Tools of Systems Thinking
Systems thinking differs from conventional thinking like linear thinking and systematic thinking, for instance, and becomes especially important in the social sector since social systems are inherently complex and have peculiar characteristics like emergence, adaptability, unpredictability etc. which challenge the conventional approach of development practice.
This non-linearity of impact pathways and unanticipated outcomes often surprises organisations and project managers. Through systems thinking, it is possible to build capacities to appreciate and harness such emergent outcomes for widespread benefits. Log frames having linear impact pathways are often unable to measure or manage such nonlinear, emergent outcomes. In fact in some cases they end up ignoring them in lieu of what was anticipated as an outcome. Thus, developing a systems theory of change for work in the social sector is of utmost importance.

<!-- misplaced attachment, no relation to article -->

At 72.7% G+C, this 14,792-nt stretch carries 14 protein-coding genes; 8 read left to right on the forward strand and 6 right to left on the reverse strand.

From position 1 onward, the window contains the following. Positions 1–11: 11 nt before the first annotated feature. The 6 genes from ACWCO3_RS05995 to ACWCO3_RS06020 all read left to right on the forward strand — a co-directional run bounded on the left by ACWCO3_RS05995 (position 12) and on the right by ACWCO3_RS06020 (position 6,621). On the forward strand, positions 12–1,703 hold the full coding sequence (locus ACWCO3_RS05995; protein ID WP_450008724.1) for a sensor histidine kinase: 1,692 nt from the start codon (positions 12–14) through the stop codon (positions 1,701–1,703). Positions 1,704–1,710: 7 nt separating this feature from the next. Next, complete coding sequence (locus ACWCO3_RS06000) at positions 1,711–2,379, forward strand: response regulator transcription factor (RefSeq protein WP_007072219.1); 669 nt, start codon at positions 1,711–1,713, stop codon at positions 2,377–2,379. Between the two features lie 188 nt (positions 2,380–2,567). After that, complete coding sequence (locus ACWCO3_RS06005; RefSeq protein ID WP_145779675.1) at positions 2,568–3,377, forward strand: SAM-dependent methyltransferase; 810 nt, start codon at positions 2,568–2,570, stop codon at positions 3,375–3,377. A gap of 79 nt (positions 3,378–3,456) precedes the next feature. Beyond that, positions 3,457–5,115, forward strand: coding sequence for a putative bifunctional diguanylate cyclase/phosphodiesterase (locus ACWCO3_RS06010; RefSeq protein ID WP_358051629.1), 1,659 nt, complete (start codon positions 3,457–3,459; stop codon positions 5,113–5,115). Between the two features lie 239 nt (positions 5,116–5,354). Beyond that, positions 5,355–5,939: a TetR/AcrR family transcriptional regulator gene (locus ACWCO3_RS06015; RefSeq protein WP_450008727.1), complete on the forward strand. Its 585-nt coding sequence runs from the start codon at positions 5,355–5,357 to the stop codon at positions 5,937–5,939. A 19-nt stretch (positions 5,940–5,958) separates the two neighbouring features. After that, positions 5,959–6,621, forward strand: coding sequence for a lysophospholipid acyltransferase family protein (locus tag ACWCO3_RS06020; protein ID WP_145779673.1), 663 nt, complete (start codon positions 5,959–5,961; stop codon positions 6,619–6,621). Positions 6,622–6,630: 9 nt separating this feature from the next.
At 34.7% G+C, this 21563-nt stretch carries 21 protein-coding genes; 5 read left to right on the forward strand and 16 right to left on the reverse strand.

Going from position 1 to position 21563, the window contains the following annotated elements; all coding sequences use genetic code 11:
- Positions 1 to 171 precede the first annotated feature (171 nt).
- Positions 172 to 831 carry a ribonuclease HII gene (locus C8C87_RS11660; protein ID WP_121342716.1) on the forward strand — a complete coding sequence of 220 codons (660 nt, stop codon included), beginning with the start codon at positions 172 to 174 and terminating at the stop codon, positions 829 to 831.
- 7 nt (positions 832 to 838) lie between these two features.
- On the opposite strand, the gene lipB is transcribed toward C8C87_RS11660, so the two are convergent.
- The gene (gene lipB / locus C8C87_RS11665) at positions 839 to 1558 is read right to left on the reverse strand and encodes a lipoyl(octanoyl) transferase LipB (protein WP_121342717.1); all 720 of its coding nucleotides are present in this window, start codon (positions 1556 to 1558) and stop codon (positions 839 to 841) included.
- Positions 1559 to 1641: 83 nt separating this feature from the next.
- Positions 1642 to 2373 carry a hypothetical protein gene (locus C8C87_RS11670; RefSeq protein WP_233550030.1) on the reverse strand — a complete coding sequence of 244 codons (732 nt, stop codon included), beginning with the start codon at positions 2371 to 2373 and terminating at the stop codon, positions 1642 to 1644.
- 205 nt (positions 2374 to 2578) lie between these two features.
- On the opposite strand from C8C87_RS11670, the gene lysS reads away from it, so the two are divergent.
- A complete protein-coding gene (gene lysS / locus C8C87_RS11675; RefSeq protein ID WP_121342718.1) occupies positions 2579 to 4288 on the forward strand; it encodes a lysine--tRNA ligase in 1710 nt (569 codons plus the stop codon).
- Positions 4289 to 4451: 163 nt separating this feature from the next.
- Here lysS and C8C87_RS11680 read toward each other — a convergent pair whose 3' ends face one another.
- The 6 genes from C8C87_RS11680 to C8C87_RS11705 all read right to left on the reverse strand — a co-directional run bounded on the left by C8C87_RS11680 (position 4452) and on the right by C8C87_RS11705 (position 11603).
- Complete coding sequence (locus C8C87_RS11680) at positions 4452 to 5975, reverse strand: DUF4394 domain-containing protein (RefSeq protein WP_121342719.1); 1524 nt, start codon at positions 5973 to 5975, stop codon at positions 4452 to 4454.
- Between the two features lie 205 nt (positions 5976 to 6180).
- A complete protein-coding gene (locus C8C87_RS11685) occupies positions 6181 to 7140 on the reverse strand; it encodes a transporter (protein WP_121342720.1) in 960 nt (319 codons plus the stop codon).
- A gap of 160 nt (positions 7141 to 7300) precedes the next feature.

At ISDM, systems thinking is a foundational thread that enables students to gain a systemic perspective and a shared understanding of how to understand complexity. Students also learn tools to apply systems thinking and to develop enhanced interactive learning skills, which help them better deal with the ‘wicked problems’ of social systems. It also helps in finding leverage to affect widespread, lasting change.